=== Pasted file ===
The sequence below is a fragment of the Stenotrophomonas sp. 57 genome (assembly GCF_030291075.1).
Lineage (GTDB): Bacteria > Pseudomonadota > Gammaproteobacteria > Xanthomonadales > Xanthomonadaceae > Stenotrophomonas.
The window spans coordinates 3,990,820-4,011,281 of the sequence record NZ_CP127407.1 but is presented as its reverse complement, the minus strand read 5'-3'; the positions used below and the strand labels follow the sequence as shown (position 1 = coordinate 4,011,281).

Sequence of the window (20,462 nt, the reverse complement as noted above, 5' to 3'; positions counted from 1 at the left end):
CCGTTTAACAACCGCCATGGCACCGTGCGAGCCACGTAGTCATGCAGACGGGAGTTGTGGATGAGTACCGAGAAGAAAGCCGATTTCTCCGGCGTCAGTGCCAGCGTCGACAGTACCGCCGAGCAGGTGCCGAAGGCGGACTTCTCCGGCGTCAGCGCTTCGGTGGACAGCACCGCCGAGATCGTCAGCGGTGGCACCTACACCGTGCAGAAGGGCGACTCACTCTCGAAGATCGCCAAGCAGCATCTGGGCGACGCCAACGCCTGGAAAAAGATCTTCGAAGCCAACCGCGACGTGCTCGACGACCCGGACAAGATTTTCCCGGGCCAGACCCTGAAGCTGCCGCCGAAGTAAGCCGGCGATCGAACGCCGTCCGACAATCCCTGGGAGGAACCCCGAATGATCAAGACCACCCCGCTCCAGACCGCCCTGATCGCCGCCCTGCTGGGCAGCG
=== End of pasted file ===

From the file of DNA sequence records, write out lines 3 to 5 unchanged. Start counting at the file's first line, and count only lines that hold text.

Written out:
The window spans coordinates 3,990,820-4,011,281 of the sequence record NZ_CP127407.1 but is presented as its reverse complement, the minus strand read 5'-3'; the positions used below and the strand labels follow the sequence as shown (position 1 = coordinate 4,011,281).

Sequence of the window (20,462 nt, the reverse complement as noted above, 5' to 3'; positions counted from 1 at the left end):
CCGTTTAACAACCGCCATGGCACCGTGCGAGCCACGTAGTCATGCAGACGGGAGTTGTGGATGAGTACCGAGAAGAAAGCCGATTTCTCCGGCGTCAGTGCCAGCGTCGACAGTACCGCCGAGCAGGTGCCGAAGGCGGACTTCTCCGGCGTCAGCGCTTCGGTGGACAGCACCGCCGAGATCGTCAGCGGTGGCACCTACACCGTGCAGAAGGGCGACTCACTCTCGAAGATCGCCAAGCAGCATCTGGGCGACGCCAACGCCTGGAAAAAGATCTTCGAAGCCAACCGCGACGTGCTCGACGACCCGGACAAGATTTTCCCGGGCCAGACCCTGAAGCTGCCGCCGAAGTAAGCCGGCGATCGAACGCCGTCCGACAATCCCTGGGAGGAACCCCGAATGATCAAGACCACCCCGCTCCAGACCGCCCTGATCGCCGCCCTGCTGGGCAGCG